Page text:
BP also argues the state shouldn’t be allowed to collect punitive damages.

And it asks the judge to shift certain state claims — those concerning how much oil “waste” resulted from the spills and production shut-ins — to the AOGCC.

“Waste of oil is a highly technical subject, better suited for initial resolution by the AOGCC than by a lay jury,” BP’s lawyers wrote in their May 26 motion.

State attorneys urge the judge to reject BP’s arguments.

“BPXA argues unpersuasively … that the oil and gas leases and unit agreements, which are contracts between it and the state, preclude the state from asserting tort claims against BPXA when the tort claims and breach of contract claims are based upon the same conduct,” the state lawyers write. “Alaska law is clear that the state may bring both contract and tort claims in this lawsuit and BPXA’s attempt to eliminate its tort liability must be rejected.”

As for punitive damages, the state’s lawyers write:

“BPXA essentially asks the court to take the radical step of making the state a second class citizen compared to any other plaintiff who sues for this kind of injury, and impose a limit on the state’s potentially recoverable damages that would be inapplicable to any other party.”

The state’s lawyers concede, however, that the Alaska Supreme Court “has not had occasion to expressly address” the question of whether the state has the same right as a private plaintiff to obtain punitive damages.

The AOGCC angle

State lawyers urge the judge not to grant “BPXA’s attempt to sideline this case while AOGCC considers a fraction of it.”

A big part of the agency’s job is ensuring companies don’t waste or strand oil and gas as they produce the state’s resources.

But sending part of the state’s lawsuit against BP to the AOGCC to investigate whether waste occurred — an “enormous task” — would only succeed in wasting a lot of time in concluding the case, the state’s lawyers argue.

Even if the agency concludes waste occurred, the court still will have to deal with the overlapping and equally technical question of how the production shortfall affected state revenue, the state’s lawyers argue.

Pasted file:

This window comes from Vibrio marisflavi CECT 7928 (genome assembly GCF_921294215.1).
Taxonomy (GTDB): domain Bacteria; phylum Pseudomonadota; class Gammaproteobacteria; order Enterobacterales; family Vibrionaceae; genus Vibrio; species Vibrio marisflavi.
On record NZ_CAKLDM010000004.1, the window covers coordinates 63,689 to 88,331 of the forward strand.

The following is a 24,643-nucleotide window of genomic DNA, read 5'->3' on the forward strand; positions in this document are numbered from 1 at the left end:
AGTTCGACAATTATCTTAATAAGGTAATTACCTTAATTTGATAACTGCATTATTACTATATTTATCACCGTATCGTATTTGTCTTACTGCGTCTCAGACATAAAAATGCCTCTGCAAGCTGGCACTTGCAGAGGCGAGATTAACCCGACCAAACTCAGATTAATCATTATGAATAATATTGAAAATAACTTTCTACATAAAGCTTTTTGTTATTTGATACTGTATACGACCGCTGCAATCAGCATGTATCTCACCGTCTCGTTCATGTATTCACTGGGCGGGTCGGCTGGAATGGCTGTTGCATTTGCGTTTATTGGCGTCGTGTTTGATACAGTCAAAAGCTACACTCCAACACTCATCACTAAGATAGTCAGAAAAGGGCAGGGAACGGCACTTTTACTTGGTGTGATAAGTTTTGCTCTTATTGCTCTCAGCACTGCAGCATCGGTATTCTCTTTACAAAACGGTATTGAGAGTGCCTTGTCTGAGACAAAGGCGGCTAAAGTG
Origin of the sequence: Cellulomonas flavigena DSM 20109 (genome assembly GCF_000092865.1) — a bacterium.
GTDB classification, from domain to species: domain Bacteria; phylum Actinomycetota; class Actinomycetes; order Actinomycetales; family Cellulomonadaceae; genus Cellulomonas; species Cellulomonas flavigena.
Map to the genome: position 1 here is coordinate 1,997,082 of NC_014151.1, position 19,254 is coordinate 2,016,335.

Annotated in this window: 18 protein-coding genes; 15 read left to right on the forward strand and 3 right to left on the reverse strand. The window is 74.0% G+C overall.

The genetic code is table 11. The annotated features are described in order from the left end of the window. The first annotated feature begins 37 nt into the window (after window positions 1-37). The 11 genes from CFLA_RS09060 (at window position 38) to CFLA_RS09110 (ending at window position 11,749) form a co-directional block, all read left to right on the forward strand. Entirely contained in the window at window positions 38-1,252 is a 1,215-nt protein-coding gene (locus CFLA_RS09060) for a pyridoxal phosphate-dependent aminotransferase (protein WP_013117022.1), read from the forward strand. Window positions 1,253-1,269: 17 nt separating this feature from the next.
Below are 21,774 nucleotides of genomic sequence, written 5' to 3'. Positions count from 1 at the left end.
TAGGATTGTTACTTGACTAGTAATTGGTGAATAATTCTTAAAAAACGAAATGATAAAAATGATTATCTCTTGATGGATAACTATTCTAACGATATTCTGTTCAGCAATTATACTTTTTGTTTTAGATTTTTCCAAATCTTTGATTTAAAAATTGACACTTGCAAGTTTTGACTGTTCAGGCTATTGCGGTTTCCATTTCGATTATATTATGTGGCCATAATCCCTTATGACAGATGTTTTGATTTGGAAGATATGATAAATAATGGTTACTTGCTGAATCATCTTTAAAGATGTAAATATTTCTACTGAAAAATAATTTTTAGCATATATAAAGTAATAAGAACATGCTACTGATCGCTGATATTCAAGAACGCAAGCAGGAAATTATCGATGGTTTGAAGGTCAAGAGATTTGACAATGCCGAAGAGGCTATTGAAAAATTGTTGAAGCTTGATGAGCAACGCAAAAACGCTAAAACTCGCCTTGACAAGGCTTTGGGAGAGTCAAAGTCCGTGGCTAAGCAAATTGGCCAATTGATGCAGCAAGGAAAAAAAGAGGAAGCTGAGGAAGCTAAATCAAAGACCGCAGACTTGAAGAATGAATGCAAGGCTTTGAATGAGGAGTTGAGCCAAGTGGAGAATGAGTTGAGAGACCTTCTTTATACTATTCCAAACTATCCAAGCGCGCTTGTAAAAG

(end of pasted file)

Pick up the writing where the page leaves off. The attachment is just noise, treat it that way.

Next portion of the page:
Anyway, if the three AOGCC commissioners had wanted to investigate the highly publicized 2006 spills, they surely could have, the lawyers add.

“Significantly, in the three years since the spills occurred and BPXA’s inadequate corrosion control practices were revealed, the AOGCC has had plenty of time to exercise its discretion to initiate an investigation into whether waste has occurred and has not done so,” the lawyers write.

The federal case

The same day the state sued BP, lawyers for the federal government filed a separate civil lawsuit against the company in U.S. District Court in Anchorage.

The federal suit is quite different from the state’s in that it doesn’t seek such collections as back taxes or punitive damages.

Rather, the federal case seeks fines for violation of water and air pollution laws with respect to the 2006 oil spills — the largest of which was 212,252 gallons covering two acres of tundra and the edge of a frozen lake — and the improper stripping of asbestos-containing material off insulated pipelines during inspection and repair operations.

The federal suit also seeks civil penalties against BP for violating pipeline safety laws by failing to comply with a corrective action order from the U.S. Pipeline and Hazardous Materials Safety Administration.

The potential financial liability to BP of the federal suit most likely is far less than that of the state lawsuit.

So far, the federal case hasn’t progressed at all, with BP yet to file an answer to the government’s complaint.